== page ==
When KCCI landed here with big ideas, they brought a chunk of grant change with them.  

“So fast forward to today,” said Betsy Couch, KCCI’s executive director, after giving Blueprint2000 its just deserts, “and along the way, KCCI came in 2007. And that was just another way to further connect people in town. We brought in a diverse group of community volunteers, and instead of just inviting everyone to come and talk about ideas, what was so great and so different about KCCI is that it was action-oriented.”

“I went up to them after,” recalled Jay Revell, now the executive director of the Tallahassee Downtown Improvement Authority, of an ’08 encounter. He was a student at Florida State the first time he was in earshot of KCCI. “And I was just like, ‘This is amazing. How do I get involved?’”

 

It didn’t take long. As a member of the 2009–2010 Catalyst Class (a group of local professionals selected annually to work on propelling an initiative forward), Revell was involved with KCCI’s Identify/Illuminate Tallahassee project. The then poorly defined Midtown was the team’s first stop. 

Scott Holstein

“I wanted to build these people a city worth coming back to. I had a lot of friends who left town and I was kind of the guy in the rearview mirror getting dust kicked up at me. That was a big motivating factor to me.”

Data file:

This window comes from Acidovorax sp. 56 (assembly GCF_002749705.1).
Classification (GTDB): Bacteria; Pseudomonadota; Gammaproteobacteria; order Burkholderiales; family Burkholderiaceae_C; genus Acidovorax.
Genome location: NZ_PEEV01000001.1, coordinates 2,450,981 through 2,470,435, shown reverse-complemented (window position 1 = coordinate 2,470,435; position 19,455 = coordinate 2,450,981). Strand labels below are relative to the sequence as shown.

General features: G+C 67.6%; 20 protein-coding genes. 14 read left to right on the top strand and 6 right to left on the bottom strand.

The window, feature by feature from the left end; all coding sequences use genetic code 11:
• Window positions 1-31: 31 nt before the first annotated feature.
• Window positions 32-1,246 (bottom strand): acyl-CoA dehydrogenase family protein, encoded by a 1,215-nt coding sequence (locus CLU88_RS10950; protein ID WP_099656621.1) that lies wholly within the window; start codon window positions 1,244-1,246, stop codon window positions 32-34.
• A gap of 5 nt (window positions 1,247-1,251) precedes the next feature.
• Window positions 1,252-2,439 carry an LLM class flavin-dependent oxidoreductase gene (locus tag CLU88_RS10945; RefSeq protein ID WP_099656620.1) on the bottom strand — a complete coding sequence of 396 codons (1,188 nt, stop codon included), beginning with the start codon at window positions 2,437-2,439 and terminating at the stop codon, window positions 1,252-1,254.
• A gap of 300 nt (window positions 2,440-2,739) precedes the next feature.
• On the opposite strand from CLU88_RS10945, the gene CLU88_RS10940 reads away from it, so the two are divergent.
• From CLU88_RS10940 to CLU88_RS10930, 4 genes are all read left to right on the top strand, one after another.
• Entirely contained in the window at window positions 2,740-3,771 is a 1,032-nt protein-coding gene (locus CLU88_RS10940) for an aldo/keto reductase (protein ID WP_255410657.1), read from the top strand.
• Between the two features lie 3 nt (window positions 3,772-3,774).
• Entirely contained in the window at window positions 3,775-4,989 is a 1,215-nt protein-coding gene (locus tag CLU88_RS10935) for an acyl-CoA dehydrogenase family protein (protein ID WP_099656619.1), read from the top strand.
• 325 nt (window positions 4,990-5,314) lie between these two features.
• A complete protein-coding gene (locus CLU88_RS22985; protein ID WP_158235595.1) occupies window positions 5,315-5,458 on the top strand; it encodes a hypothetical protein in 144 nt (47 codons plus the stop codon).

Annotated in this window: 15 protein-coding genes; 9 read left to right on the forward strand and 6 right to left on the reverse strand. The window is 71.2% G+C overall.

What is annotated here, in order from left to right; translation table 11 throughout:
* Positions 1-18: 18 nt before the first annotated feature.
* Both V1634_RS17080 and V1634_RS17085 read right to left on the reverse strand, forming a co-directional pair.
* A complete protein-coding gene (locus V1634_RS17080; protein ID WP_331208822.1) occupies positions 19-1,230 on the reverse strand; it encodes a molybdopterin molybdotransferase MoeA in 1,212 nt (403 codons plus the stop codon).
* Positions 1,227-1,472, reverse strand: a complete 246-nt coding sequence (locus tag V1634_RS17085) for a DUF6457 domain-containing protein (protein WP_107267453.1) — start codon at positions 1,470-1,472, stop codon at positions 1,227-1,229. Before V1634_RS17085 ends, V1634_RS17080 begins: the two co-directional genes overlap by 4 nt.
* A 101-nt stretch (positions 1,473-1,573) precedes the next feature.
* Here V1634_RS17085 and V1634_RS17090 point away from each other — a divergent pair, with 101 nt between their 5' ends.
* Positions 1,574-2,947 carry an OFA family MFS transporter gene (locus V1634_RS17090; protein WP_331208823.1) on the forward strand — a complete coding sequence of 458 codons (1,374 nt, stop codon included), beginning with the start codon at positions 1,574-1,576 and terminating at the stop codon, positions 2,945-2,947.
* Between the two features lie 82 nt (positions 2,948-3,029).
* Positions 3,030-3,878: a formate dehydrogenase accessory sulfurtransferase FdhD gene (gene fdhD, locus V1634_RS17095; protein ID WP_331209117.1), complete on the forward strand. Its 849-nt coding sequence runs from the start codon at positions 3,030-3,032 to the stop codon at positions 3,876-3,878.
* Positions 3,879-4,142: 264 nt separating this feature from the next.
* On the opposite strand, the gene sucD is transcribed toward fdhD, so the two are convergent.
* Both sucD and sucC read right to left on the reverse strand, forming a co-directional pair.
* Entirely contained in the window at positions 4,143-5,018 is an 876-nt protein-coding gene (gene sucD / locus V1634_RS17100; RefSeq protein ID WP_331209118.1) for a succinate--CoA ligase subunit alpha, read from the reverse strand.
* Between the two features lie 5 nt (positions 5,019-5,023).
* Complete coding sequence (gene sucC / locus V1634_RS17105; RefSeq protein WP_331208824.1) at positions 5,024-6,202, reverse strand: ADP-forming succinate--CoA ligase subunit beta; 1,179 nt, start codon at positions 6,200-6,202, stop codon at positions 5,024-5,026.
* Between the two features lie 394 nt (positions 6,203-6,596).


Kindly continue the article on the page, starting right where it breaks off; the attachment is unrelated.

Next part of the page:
— Jay Revell, Executive Director of Tallahassee Downtown Improvement Authority

“We came up with something called the ‘Midtown Action Plan,’ and for the last five years, the city has been checking things off of that list,” said Revell. “I think the long-term impacts of what we did then are still bearing fruit.”

The other component to their initiative was a bit more complex. As it turns out, helping Tallahassee identify exactly what sort of city it wants to be is an ongoing process. 

“I think that for a long time we sold Tallahassee as this sleepy little small Southern town,” stated Revell, who is a Havana, Florida, native. “I think that there’s still people trying to push that. But I couldn’t disagree with that any more than I do.